Opponents have intensified a campaign against a group that drafts and promotes bills for state lawmakers to enact. The American Legislative Exchange Council, or ALEC, says it stands for limited government, free markets and federalism. The corporate-funded group has promoted much debated ideas - from voter ID rules to stand your ground gun laws.

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Business
4:42 am
Mon April 23, 2012

The Last Word In Business

Originally published on Mon April 23, 2012 7:03 am

The denim store in Kobe, Japan, sells jeans for $350. The store is able to sell a pair of jeans for that price because it's tapped into a Japanese subculture that is obsessed by 1950s Americana.

NPR Story
4:32 am
Mon April 23, 2012

In Bahrain, Protesters Kept Away From Grand Prix

Originally published on Mon April 23, 2012 7:27 am

Sebastian Vettel won the Bahrain Grand Prix over the weekend, but in a larger sense the winners were the race organizers. They managed to hold the race which was canceled last year by political unrest, which was part of the uprisings of the Arab Spring. Bill Law, of the British Broadcasting Corporation, talks to Steve Inskeep about the weekend's events in Bahrain.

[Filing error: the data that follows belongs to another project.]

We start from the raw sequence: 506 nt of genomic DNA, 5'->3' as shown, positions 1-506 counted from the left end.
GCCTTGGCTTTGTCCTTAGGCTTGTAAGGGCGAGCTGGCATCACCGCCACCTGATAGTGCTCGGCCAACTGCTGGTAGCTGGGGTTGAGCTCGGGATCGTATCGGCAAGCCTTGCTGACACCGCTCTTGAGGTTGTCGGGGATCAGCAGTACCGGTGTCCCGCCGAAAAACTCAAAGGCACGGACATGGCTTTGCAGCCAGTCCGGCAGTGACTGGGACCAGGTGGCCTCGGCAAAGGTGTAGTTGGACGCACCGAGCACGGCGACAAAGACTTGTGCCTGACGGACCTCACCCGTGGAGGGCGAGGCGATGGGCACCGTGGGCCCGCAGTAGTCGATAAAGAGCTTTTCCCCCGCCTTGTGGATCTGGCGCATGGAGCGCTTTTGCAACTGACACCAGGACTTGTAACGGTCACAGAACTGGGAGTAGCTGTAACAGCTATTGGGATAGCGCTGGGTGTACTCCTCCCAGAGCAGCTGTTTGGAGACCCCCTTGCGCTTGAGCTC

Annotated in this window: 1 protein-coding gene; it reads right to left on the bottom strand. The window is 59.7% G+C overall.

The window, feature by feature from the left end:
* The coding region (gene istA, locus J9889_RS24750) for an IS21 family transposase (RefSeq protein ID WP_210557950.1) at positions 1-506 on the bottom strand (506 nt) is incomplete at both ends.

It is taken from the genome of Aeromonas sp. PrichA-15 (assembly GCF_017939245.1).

NPR Story
4:32 am
Mon April 23, 2012

Nestle To Buy Pfizer's Infant-Nutrition Line

Originally published on Mon April 23, 2012 7:09 am

Transcript

RENEE MONTAGNE, HOST:

NPR's business news starts with an acquisition for Nestle.

(SOUNDBITE OF MUSIC)

NPR Story
4:32 am
Mon April 23, 2012

Continued Job Growth Will Help Housing Industry

Originally published on Mon April 23, 2012 6:36 am